Marc Schaffer had registered for a bone marrow drive during his freshman year at Temple. Five years later, this past March, the graduate extern athletic trainer for the football team received a call asking to help a young male battling Hodgkin's Lymphoma.
"I didn't really have an initial reaction," Schaffer said. "Once you get that call, to me it's no longer how I feel. It's about that person and that family. That's what my reaction was: I'm getting this call to help someone."
For Schaffer, the decision to donate stemmed from a national college football movement led by Villanova coach Andy Talley, with Temple screening a record 630 possible donors while under former head coach Al Golden. On a more personal level, Schaffer was donating in honor of former Owls equipment manager Michel'Le Daughtry, who passed away in March 2011 following a three-year battle with acute myeloid leukemia.
The team's bone marrow drive in April 2010 was dedicated to finding a donor for Daughtry.
"It was definitely with her in mind, because she had passed away in 2011," Schaffer said. "And I knew she was behind everything."
Schaffer had to get blood work done to determine that he was the best match for the patient in need. Once confirmed, he underwent a physical one week later and set up for the procedure, receiving daily injections to increase his stem cell count.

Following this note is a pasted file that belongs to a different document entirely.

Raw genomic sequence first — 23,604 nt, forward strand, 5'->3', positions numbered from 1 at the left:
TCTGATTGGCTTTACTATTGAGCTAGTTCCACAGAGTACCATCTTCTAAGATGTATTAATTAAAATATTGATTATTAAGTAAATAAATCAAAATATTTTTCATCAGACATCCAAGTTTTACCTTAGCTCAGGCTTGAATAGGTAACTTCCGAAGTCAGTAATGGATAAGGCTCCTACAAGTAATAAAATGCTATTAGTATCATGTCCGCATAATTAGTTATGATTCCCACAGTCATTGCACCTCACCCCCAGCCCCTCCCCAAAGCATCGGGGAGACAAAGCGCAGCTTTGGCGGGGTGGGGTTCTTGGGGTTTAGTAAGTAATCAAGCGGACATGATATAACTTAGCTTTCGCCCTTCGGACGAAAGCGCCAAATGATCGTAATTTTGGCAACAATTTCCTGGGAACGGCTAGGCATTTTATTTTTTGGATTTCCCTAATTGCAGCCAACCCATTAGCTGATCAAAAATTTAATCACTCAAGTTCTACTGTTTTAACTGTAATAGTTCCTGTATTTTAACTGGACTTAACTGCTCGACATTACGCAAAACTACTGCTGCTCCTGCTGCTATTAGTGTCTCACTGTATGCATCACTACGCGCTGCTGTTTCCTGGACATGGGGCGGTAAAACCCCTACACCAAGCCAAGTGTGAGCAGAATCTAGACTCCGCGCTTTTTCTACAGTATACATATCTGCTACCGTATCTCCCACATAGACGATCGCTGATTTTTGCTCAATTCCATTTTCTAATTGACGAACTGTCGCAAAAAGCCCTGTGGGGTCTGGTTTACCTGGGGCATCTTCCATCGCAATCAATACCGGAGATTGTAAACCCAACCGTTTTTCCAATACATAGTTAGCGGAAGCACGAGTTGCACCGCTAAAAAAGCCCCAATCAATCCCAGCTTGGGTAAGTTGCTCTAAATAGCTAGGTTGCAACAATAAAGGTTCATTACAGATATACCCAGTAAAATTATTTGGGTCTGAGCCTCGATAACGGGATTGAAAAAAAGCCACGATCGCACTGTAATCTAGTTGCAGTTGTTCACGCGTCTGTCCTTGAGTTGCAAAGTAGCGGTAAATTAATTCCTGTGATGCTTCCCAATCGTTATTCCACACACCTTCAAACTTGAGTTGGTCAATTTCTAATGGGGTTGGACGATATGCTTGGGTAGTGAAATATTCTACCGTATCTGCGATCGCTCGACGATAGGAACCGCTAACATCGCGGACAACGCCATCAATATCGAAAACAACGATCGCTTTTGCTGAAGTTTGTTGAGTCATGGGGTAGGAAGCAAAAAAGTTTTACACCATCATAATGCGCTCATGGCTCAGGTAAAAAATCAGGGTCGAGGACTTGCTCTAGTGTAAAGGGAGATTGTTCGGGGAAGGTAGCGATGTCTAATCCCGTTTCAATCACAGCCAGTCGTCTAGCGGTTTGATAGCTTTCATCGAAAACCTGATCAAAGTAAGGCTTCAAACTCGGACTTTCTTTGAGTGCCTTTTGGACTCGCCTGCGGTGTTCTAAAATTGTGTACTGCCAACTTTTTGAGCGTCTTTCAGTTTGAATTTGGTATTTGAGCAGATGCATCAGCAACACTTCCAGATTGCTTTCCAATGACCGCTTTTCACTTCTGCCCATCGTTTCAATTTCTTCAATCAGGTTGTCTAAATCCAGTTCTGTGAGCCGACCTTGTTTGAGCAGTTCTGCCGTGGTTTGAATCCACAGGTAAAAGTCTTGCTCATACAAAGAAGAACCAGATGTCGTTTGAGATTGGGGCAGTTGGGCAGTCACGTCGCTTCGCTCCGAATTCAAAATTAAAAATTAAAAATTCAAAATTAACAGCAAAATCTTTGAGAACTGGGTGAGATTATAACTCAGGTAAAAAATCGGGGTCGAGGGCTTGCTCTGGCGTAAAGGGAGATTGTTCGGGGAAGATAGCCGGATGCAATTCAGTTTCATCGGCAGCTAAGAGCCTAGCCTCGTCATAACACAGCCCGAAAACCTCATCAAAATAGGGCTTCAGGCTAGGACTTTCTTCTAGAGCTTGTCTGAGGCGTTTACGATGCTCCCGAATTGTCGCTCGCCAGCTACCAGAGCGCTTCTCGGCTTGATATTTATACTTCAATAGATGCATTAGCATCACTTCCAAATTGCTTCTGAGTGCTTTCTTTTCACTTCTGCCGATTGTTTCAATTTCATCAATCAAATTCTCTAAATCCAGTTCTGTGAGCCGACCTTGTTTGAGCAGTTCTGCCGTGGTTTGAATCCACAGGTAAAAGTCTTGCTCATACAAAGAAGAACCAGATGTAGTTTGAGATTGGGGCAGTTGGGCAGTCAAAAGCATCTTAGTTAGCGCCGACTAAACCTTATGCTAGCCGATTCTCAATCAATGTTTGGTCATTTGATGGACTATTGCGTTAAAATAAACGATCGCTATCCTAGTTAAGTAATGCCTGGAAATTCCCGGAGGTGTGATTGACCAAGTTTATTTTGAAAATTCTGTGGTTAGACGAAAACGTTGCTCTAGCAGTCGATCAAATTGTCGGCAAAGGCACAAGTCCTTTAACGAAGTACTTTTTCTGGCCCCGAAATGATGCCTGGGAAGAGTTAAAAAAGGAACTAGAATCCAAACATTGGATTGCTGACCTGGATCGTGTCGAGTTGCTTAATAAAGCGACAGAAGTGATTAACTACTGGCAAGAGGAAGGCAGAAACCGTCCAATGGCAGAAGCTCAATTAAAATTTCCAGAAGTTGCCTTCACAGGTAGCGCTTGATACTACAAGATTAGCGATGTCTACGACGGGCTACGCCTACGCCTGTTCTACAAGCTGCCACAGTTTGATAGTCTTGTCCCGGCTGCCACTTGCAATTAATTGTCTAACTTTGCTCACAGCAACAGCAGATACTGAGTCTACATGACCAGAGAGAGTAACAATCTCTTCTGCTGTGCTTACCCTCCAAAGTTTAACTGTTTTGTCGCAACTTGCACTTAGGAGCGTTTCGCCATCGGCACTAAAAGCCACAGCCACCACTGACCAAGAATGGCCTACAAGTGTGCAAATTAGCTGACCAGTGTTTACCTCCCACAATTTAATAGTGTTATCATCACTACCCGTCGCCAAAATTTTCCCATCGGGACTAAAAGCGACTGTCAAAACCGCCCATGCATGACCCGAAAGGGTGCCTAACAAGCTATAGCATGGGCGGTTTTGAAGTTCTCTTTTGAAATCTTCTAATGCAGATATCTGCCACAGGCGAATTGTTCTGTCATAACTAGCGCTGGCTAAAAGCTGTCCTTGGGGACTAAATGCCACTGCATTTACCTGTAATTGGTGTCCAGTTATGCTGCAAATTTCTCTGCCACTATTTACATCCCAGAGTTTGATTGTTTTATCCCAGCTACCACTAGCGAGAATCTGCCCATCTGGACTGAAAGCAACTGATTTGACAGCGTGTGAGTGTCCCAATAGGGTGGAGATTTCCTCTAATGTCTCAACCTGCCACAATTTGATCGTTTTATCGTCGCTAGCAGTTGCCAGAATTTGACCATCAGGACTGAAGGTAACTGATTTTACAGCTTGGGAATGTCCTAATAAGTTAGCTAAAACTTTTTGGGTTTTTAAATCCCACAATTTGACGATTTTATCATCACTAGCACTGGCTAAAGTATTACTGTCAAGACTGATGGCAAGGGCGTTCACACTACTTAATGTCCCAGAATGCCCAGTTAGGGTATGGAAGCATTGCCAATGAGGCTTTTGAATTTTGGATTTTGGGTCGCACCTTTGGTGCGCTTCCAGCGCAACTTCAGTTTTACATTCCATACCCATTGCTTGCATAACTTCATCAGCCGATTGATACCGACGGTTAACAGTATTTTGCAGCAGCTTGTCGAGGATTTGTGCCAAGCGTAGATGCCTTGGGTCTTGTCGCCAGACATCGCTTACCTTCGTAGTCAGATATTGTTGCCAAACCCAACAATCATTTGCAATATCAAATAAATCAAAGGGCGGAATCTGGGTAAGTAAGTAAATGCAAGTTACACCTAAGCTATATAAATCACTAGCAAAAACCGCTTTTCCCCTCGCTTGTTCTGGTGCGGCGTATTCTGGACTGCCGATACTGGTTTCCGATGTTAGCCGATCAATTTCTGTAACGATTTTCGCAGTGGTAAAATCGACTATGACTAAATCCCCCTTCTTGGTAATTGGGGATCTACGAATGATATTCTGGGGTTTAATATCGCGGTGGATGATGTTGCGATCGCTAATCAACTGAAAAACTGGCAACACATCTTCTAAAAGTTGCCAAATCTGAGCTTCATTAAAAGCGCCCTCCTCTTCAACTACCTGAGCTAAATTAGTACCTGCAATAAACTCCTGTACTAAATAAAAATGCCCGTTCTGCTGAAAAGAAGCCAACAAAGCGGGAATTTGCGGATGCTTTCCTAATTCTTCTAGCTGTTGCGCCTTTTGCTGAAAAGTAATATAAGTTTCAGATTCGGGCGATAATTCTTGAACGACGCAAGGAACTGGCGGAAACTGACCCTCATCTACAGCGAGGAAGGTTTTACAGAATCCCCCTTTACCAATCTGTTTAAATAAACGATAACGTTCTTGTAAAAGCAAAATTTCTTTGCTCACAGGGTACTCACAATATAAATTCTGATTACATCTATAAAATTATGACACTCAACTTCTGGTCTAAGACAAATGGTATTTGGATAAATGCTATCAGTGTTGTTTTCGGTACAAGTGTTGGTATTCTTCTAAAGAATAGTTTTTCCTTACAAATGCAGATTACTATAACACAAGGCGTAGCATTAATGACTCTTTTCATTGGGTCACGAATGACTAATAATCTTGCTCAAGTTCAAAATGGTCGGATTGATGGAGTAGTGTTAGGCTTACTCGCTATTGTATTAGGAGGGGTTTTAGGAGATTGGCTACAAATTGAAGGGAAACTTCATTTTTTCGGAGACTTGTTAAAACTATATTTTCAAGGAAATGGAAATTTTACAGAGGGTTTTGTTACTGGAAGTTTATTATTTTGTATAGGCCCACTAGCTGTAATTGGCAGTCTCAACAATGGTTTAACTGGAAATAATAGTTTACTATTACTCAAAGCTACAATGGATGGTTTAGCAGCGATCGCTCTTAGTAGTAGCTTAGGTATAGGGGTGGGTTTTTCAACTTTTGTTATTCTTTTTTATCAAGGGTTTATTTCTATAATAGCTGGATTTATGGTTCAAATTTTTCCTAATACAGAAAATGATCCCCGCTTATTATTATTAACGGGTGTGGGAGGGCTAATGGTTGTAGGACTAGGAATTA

One week later, in early April, Schaffer underwent the peripheral blood stem cell procedure. He was fully awake for the process, which lasted for nearly five hours and is a lot like donating blood, except with blood going back into the body after it is filtered and the blood stem cells are removed.
Schaffer will have to wait 90 days to know if the procedure worked for the recipient, and it will take a year before Temple Hospital tells him who he helped.
But the 23-year-old returned to Temple's practice the next day, where he resumed his duties of helping out with the sports medicine staff while in pursuit of a master's degree at the school, this after receiving his undergraduate degree in athletic training in 2011.
He encourages others to join the registry, saying that phone calls like the one he received in early March are often the last options for patients in need.
"You're on the list for a reason," Schaffer said.